While I was in Toronto last weekend, I had several long trips on the subway (from and to the airport, mostly). On one of these I read someone’s abandoned copy of the Metro, which we also have in Halifax and which I occasionally read, mostly while I’m making tea when someone has left it in the staff room. I happened to read the “Free Will Astrology” section, which had (not in my own birthday), where there was a quotation from the Persian poet Rumi: “Judge a moth by the beauty of its candle.”
Like many lines of Rumi’s, this struck me deeply. I’ve been thinking about it for the last few days, mulling it over, turning its meaning in my mind. Many people seem to have one grand attractor, what we rather incorrectly call one’s passion; others seem to have none. Others, like me, have more than one, and find it a little difficult to figure out which is drawing us more strongly. This is part of my purpose on this blog, to work through the strange attractors of my life, the ones that pull me out of what seems to be my path, that make a chaos out of order that is not, in fact, chaotic.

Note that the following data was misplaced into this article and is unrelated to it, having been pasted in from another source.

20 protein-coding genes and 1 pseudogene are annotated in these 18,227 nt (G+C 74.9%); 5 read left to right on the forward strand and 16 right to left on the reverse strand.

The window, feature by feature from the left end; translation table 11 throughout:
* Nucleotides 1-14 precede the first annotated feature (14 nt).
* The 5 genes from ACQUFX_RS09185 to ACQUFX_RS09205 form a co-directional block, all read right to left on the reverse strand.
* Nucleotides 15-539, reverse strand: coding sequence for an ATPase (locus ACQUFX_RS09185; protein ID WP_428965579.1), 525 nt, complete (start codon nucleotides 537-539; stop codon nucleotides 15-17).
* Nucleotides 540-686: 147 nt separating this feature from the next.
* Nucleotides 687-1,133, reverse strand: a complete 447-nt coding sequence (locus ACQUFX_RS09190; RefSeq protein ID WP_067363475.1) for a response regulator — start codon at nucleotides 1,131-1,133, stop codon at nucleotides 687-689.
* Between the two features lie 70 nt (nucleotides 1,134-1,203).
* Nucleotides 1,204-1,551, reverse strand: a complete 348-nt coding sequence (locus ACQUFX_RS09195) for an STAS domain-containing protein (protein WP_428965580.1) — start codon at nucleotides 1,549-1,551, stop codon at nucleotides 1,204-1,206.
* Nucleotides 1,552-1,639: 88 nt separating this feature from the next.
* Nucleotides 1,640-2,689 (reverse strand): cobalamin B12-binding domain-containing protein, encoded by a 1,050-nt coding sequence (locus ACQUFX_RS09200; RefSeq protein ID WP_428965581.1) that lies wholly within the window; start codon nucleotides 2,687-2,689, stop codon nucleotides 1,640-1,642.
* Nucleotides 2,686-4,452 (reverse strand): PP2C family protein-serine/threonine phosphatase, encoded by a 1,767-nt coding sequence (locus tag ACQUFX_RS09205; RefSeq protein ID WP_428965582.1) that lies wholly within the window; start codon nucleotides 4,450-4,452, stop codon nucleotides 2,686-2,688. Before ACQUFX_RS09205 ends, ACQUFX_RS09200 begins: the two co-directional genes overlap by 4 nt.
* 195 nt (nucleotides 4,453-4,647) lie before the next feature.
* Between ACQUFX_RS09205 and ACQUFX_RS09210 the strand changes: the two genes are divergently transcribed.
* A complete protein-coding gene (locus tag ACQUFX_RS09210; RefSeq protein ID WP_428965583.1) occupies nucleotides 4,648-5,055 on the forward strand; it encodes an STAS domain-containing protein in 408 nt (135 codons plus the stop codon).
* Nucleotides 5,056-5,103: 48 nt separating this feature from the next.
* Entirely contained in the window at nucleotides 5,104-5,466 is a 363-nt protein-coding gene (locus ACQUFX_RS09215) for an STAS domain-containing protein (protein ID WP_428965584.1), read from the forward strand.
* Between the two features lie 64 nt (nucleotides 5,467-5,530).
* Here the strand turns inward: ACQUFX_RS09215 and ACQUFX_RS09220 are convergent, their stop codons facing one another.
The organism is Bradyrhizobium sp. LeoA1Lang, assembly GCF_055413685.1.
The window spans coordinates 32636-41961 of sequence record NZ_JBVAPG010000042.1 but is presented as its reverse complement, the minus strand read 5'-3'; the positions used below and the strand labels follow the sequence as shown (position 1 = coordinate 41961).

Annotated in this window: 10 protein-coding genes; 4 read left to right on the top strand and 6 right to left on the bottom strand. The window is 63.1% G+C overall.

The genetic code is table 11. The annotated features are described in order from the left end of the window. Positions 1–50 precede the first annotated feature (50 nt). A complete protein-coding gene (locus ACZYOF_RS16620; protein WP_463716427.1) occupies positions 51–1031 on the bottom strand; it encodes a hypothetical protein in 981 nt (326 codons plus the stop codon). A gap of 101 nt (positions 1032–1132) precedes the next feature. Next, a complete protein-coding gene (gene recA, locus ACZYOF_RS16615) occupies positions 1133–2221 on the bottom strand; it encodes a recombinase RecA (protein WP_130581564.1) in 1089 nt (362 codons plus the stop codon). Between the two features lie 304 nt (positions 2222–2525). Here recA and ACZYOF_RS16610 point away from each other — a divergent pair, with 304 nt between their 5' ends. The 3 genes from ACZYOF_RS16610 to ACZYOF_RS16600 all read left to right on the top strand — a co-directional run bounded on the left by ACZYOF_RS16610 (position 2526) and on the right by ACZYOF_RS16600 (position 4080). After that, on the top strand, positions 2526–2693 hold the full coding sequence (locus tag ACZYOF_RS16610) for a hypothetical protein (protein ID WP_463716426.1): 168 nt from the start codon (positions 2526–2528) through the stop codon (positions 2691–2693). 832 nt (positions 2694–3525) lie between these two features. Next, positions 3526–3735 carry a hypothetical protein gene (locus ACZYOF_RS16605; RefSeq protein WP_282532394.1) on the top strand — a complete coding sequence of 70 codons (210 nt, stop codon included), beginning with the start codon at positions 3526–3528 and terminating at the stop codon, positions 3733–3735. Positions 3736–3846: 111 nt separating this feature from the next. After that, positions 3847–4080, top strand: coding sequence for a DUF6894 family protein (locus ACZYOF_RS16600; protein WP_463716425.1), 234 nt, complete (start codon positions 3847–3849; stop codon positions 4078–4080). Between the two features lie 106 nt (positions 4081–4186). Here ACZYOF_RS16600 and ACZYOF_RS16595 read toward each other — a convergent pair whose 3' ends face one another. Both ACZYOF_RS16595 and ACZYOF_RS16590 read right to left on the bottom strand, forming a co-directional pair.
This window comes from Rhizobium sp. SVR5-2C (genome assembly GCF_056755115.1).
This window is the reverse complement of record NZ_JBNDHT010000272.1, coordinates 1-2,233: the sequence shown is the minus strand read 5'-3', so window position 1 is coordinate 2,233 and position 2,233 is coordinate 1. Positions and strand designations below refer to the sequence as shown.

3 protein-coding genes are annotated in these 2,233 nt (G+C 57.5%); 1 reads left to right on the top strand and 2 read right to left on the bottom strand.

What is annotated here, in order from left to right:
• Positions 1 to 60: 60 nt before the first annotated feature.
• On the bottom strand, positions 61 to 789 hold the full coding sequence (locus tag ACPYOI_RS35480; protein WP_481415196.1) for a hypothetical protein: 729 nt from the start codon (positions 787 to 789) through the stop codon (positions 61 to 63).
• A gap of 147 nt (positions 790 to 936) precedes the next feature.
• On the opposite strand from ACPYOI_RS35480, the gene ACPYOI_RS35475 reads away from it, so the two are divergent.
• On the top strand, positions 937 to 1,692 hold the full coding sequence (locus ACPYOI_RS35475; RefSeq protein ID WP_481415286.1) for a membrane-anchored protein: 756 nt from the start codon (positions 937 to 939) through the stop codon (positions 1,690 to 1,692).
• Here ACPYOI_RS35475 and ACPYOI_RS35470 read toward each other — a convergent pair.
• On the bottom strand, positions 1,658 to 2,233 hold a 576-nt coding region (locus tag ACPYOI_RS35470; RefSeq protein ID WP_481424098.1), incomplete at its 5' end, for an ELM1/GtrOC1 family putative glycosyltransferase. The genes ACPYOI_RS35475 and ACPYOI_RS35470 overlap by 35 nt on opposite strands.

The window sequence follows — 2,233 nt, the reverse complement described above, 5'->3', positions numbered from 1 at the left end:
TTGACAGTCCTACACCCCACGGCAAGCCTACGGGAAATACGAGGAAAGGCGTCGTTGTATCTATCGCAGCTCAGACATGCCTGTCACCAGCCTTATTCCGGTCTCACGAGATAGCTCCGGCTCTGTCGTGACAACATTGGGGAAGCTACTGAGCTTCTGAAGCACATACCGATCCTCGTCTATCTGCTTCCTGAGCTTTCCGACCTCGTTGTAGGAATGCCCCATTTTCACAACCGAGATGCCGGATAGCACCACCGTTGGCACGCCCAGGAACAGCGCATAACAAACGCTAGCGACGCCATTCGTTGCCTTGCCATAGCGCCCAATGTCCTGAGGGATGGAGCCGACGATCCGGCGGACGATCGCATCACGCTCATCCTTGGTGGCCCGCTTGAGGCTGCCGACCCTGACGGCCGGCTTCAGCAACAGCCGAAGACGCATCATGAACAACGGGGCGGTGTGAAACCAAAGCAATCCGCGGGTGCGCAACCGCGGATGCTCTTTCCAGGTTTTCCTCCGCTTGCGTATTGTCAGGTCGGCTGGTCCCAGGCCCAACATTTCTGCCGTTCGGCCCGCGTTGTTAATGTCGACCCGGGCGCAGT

I have been trying to distinguish between my attractors based on the strength of my desire for them, trying to disentangle my heart’s central desire from those that are lesser, albeit often strengthened by external pressures of friends, family, society. But perhaps this is not the best way of doing it. Perhaps we should judge our candles by their beauty, choose according to that criterion.
We do judge, willy-nilly and this is a better way — a more personal, human, way — than by external appearance or by apparent success. This requires listening, to oneself and to others, and imagination, and verve. This is so for others; and for ourselves.
We judge others; we also all desire. We’re moths, fluttering after candles, sometimes one, sometimes indecisive. If we’re caught between two equally possible, perhaps inequally difficult, candles, perhaps we should choose not according to the difficulty of arriving at the end point — everyone knows theoretically that that is no good criterion for life — but by the beauty of the goal. Otherwise we just fall into fluttering around the candle someone else chooses for us, which is almost certainly not so beautiful as the one we hold in the deeper parts of our soul.